September 14, 2009

Mugshots: 3 Mostly Peach Daylilies, Part I


As promised, I am continuing my daylily mugshots series with three of the pinky-peach daylilies in my yard. It's hard to rate the exact color, but I think these blooms are more peach than pink. That's why they are here instead of back in the pink daylilies posts. As you can see in the above picture, even the wilted blooms are kind of pretty. But here we go with the 'real' pictures and info.


1. Siloam Double Classic - 10 in tall scapes, 5 in flowers, early-midseason, from Oakes
Some catalogs call this one pink, but if you asked me to quick - name that color, I'd say peach. Both pastels are there, though. The blooms are sweet and smaller than some of my others; maybe they reach 5 inches wide on a more established plant. My plants are growing in the challenging morning-shade/intense-afternoon-sun bed on the west of my home, but they seem to handle the conditions all right. All of the daylilies over there had spider mites on the leaves by August, but the plants responded well to some extra showers from the hose to wash off the mites.



2. Autumn Wood - 24 in tall scapes, 5.5 in flowers, mid-late, dormant, from White Oak Nursery


This daylily is orange sherbet with rose-kissed petals and a golden throat: good enough to eat! The ruffled blooms looked especially nice next to blue-purple mealycup sage (Salvia farinacea 'Victoria'). I can't wait to see a big mass of them blooming in a few years. I first noticed the flowers in the Oakes Daylilies catalog, but the $40 price tag turned me off. I was pleased to order them from White Oak Nursery for $8 each instead.


3. Smoky Mountain Autumn - 18 in tall scapes, 5.75 in blooms, early, dormant, from White Oak Nursery


This was another daylily I noticed in the Oakes catalog for $40 but ordered from White Oak Nursery for $8 (the plants that arrived were smaller than from Oakes, but were a better value for the price). The color is similar to 'Dublin Elaine', but deeper. Maybe this one would have fit better with the pink daylilies, oh well. It's a beauty either way.

While planning a new design for my front yard, I tried to edit. Really. I'm not trying to create a daylily museum; I want a well designed garden. So I edited out . . . one daylily, Barbara Mitchell. She was given to a gardener friend, and the rest of the numerous cultivars found a place in the new design. But then I ordered 'Princess Ellen' from Oakes, so that cancels out my edit. Oops. I'd beg you to help me overcome my plant-collecting tendencies, but I'm not ready to be that disciplined yet. So please just smile at my madness and enjoy more mugshots posts.

9 comments:

  1. VW~~ You crack me up. I, as one of your faithful readers and fellow plant-a-holics, could no more help you than help myself and I'm not about to do that. LOL And so the real challenge for people like us is to find the balance between plant hoarding and good design. For me the most workable solution has been to use containers when I'm not sure where a plant should go. I know you said you've got a holding area which, I must admit, requires more discipline than I've got. ... Your peachy daylilies are works of art. I love the petal formation and ruffly edges. The first photo with the complementary blue and yellow is quite a stunning tableau. ... It sure pays to price compare, doesn't it?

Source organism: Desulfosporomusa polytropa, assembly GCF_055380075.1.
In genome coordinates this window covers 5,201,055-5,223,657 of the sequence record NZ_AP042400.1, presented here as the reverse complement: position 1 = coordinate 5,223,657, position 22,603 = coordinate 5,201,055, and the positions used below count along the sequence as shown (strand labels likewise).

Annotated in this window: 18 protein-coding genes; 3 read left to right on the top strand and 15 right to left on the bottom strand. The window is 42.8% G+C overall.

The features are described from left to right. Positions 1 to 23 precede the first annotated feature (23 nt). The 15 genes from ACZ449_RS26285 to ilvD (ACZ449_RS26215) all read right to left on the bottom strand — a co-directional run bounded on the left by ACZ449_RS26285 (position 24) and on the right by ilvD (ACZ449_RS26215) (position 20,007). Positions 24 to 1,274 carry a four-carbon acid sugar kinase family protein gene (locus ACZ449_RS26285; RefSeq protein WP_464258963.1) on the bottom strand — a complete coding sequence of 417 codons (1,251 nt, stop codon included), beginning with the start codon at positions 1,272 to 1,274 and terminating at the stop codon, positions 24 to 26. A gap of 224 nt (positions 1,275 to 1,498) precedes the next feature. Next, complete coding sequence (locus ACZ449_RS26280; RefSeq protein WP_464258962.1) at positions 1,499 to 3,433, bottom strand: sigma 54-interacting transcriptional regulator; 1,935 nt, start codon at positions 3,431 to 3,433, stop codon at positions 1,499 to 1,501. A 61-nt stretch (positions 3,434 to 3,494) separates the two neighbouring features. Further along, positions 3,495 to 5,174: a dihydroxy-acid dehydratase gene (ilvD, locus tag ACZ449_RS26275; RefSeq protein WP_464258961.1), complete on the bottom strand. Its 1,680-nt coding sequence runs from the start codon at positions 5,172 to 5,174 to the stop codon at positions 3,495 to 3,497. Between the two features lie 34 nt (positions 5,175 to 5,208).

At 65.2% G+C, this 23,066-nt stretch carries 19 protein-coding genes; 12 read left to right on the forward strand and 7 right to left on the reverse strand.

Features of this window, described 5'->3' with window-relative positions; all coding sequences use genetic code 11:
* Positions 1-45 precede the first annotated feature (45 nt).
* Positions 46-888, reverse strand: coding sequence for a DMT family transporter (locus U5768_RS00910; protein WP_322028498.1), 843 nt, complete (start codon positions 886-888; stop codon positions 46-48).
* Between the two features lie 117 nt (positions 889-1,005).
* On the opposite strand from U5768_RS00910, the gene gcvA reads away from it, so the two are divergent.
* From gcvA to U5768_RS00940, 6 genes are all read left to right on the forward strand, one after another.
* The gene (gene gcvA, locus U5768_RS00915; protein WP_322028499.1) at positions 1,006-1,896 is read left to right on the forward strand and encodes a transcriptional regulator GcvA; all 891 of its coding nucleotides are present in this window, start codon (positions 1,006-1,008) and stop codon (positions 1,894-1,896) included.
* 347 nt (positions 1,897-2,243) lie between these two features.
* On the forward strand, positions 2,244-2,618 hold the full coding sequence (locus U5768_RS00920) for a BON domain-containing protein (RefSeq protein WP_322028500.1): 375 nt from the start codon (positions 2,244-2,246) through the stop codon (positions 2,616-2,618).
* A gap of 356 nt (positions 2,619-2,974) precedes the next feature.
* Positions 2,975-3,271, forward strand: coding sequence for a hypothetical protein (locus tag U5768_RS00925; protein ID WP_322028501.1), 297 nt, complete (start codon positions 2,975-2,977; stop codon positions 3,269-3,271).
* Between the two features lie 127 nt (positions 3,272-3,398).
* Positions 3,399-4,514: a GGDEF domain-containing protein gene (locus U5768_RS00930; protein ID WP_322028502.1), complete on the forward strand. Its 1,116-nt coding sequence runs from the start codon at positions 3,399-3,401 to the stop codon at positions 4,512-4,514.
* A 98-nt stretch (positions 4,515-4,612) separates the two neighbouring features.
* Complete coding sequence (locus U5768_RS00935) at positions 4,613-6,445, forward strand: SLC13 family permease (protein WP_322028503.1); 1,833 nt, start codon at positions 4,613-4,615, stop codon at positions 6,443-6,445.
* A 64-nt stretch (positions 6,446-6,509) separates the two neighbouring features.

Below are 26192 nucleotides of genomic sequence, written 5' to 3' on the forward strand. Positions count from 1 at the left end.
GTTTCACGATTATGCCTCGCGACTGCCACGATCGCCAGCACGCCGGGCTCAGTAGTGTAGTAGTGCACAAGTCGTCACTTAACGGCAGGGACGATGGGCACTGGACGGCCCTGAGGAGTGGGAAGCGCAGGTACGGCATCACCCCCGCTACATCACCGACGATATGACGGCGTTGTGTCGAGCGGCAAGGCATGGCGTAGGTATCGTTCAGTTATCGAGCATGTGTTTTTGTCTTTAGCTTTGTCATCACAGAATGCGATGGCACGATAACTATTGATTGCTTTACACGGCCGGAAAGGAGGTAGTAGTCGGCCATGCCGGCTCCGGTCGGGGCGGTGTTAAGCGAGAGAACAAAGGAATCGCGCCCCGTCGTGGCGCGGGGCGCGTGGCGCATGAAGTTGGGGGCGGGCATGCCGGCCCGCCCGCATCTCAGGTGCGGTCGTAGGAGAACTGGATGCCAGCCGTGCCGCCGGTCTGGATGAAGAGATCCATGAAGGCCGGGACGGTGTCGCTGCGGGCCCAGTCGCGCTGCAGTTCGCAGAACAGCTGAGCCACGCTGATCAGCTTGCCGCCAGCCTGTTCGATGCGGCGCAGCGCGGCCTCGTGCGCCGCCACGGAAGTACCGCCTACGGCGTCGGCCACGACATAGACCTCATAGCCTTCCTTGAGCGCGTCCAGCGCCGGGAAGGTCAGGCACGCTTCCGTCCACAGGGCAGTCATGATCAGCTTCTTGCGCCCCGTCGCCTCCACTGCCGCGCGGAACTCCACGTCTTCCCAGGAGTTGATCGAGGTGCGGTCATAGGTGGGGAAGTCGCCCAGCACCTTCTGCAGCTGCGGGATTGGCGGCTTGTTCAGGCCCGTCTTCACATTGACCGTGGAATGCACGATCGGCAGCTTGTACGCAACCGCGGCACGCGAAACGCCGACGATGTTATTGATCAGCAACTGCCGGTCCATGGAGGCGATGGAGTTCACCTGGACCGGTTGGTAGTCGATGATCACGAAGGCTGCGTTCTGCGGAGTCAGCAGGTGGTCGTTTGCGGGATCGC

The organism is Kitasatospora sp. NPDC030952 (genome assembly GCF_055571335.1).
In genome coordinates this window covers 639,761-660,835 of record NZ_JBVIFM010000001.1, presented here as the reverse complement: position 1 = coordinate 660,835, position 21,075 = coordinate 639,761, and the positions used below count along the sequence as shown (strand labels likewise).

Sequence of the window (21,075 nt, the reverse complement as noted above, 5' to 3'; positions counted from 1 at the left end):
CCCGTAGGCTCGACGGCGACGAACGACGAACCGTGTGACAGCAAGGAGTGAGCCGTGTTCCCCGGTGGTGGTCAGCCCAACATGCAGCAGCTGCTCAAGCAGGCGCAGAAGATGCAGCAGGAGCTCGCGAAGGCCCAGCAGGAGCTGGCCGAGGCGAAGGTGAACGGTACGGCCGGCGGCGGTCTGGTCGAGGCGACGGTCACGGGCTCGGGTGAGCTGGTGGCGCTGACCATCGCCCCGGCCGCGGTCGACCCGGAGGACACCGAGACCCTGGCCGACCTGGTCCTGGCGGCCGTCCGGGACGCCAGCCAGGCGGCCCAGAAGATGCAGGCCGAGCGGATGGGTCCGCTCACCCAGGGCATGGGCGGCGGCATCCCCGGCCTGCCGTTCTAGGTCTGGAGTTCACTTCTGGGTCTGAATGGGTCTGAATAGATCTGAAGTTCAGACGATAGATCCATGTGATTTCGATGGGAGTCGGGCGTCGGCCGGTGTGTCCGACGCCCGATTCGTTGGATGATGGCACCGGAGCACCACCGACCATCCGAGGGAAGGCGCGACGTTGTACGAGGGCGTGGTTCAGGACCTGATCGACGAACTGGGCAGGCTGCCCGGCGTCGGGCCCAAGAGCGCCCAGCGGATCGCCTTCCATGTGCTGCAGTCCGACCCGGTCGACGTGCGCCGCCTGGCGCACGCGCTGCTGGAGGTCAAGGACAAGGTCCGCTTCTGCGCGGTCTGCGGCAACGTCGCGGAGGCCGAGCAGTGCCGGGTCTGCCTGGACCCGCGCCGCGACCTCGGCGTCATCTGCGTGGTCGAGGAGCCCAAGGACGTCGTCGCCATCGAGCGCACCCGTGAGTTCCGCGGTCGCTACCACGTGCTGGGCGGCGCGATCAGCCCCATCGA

ReplyDelete
  2. It has been such a treat to look at all of your beautiful lilies. The pink mystery lily looks something like a Elodie that I just planted for fall.I have been on a lily kick lately and have planted so many for fall planting for next season. The deers will most likely have a feast on them next year. Get well.

    ReplyDelete
  3. I can't help you VW, I have my own issues with plants and design. What I love a;bout daylilies is how quickly a small plant can grow into a show stopper...I wouldn't hesitate to go with the $8 plants! The peachy daylilies are scrumptious! gail

    ReplyDelete
  4. Phooey on discipline! I view the garden as a fluid place...always changing and evolving. Love the double daylilies.

    ReplyDelete
  5. What a beautiful set of day lilies. we do not have the double one available here. the pink one is also looking marvelous. thanks for sharing.

    ReplyDelete
  6. Hi VW, discipline?????????? If we were disciplined we would have perfectly neat predictable symmetrical boring gardens. Enjoy the daylilies. Cheers, catmint.

    ReplyDelete
  7. What a difference in price, the $8 one will be huge by next summer anyway. I really like Autumn Wood. There is so many beautiful daylilies now, how to narrow down the choice.

    ReplyDelete
  8. You just need to rework your definition of a plant and your collecting ways will mesh up perfectly with your design goals. All your dayliles are in the the same color family, right? So if you just brush aside a little detail like cultivar differences, you actually don't have ENOUGH diversity in your garden.

    Break out the plant catalogs, it's time to order!

    ReplyDelete

Thanks for leaving a comment! I have comment moderation turned on to catch spam, so your comment will show up as soon as I can read and approve it.